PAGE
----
“Look, the thing’s got legs,” some wise-guy sniggered. With a sinking feeling, Sjoerd recognised the voice of Maikel, his arch-nemesis from the Kerkweg.

Sjoerd couldn’t see where he was going, and his tuba kept getting stuck as he made his way down the bus. As soon as he got to a group of four seats he sat down with a sigh of relief. He carefully placed his tuba on the seat next to him and wedged his bulky leather shoulderbag between his legs. His mum had told him to keep his belongings close and he knew from bitter experience that this was better advice than even she knew.

It wasn’t long before Maikel’s spotty face appeared over his shoulder.

“He looks lonely,” Maikel said to his friends in a stage whisper. “I’d better go and cheer him up.”

A fourteen year old boy shot out from the seats behind Sjoerd, his jacket zipped up to his chin, baseball cap pulled low over his eyes, swaying to a beat only he could hear. He knocked the tuba off the chair with his knee. It fell on the floor with a heart-breaking thud. Maikel took its place.

“Yo Sjoerd my boy, my brother! You brought this thing for a little show and tell?” He gave the tuba another nudge with his toe, as if it were a dead animal.

“Music lesson,” Sjoerd mumbled – his vocal chords had seized up with dread.

Maikel grinned, then bellowed in the younger boy’s face: “Speak up!”

“Tuba lesson, after school,” he squeaked. He tried to wipe the drops of spit off his face without it looking like that was what he was doing. The older boy’s fingers started patting Sjoerd’s pockets now, feeling them, one by one. Sjoerd looked on as if there was a spider on his clothes.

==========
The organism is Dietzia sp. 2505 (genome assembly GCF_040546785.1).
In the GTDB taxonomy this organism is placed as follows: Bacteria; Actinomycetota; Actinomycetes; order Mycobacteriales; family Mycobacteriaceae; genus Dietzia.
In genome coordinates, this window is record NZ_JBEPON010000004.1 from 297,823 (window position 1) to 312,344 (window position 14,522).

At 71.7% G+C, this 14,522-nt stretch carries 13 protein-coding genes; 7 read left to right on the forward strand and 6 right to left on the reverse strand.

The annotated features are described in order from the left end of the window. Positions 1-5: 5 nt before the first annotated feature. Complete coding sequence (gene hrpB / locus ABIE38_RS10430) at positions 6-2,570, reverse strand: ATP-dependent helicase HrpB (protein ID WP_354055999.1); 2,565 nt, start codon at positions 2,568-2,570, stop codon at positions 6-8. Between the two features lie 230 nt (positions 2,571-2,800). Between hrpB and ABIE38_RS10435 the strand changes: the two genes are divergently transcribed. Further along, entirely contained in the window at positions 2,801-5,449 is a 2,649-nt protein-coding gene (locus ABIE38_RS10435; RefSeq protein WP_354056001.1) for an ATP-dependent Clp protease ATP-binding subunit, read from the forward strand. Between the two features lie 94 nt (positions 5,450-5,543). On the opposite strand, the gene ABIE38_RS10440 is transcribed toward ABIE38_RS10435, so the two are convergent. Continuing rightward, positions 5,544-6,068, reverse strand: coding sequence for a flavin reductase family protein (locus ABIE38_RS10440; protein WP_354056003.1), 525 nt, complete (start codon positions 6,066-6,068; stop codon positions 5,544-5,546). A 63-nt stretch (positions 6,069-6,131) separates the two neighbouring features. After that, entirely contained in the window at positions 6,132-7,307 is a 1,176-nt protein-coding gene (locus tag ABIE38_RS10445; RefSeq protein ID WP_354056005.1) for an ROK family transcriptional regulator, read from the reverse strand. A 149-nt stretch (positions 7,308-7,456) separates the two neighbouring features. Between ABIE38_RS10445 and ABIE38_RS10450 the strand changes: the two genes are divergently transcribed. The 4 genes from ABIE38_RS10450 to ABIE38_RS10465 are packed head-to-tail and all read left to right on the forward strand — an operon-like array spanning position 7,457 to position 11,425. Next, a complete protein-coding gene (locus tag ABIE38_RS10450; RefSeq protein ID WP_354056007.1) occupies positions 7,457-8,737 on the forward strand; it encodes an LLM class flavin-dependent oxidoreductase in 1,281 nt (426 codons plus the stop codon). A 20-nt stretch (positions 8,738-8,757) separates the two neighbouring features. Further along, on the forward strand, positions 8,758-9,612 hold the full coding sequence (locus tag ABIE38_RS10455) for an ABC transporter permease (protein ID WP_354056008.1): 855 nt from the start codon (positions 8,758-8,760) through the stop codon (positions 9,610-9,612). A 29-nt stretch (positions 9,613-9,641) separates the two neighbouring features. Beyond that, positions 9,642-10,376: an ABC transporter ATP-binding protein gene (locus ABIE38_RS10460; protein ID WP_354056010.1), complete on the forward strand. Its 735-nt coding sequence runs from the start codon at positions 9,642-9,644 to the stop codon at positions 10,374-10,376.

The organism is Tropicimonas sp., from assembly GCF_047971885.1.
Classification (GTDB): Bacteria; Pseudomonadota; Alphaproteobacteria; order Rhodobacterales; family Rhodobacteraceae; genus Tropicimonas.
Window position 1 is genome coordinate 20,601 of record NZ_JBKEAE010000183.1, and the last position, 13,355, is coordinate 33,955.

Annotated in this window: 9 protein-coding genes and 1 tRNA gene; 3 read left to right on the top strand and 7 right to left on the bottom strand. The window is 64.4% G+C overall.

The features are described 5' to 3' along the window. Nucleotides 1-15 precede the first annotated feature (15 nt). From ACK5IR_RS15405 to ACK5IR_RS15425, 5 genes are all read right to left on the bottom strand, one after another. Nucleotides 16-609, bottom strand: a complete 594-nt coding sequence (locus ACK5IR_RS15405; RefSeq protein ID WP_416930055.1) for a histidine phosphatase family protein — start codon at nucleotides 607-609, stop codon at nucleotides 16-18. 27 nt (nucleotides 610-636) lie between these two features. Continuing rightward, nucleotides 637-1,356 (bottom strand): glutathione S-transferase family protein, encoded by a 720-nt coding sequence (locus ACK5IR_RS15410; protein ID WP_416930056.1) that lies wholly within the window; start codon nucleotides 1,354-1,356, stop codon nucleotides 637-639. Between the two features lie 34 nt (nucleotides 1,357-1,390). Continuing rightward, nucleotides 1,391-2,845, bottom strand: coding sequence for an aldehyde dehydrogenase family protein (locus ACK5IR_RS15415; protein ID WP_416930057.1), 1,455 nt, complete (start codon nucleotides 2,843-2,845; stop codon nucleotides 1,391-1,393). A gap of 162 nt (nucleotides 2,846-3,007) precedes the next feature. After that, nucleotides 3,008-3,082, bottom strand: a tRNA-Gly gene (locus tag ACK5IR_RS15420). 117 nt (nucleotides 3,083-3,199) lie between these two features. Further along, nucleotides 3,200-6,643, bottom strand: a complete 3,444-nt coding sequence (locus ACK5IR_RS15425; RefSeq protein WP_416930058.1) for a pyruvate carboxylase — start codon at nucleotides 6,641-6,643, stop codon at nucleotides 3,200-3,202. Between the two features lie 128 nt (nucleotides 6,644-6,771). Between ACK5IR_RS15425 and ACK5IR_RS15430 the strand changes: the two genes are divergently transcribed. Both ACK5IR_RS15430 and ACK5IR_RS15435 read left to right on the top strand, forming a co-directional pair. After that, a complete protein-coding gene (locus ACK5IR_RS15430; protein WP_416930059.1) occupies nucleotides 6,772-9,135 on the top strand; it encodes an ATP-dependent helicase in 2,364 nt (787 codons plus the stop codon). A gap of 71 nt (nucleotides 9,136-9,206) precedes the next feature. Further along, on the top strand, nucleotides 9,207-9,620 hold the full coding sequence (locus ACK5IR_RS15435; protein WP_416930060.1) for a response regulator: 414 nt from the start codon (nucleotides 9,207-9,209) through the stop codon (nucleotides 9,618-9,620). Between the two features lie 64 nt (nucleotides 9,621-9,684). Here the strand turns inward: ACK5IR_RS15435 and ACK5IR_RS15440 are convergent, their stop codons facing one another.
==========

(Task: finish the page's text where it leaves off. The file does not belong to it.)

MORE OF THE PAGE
“There’s a fee for that, my friend. A tuba fee,” Maikel remarked casually, pulling a flat, childish wallet from Sjoerd’s jacket. He opened it and shook it out. Two euros and thirty cents fell out. Maikel grimaced – not a great haul. He dropped the coins into his pocket anyway and tossed the empty wallet on the floor.

“Bring more next time,” he warned, and returned to his seat.

The view from the window was more urban now. Terraced houses lined the street. They passed a row of shops and the bus stopped to let more people on. Sjoerd picked up his tuba with care and held it on his lap, his arms hugging the enormous instrument tightly. Six more stops till school. Nine more bus journeys until the weekend. Eight more weeks until the autumn holiday. Two more years until Maikel finished school. Sjoerd gritted his teeth.


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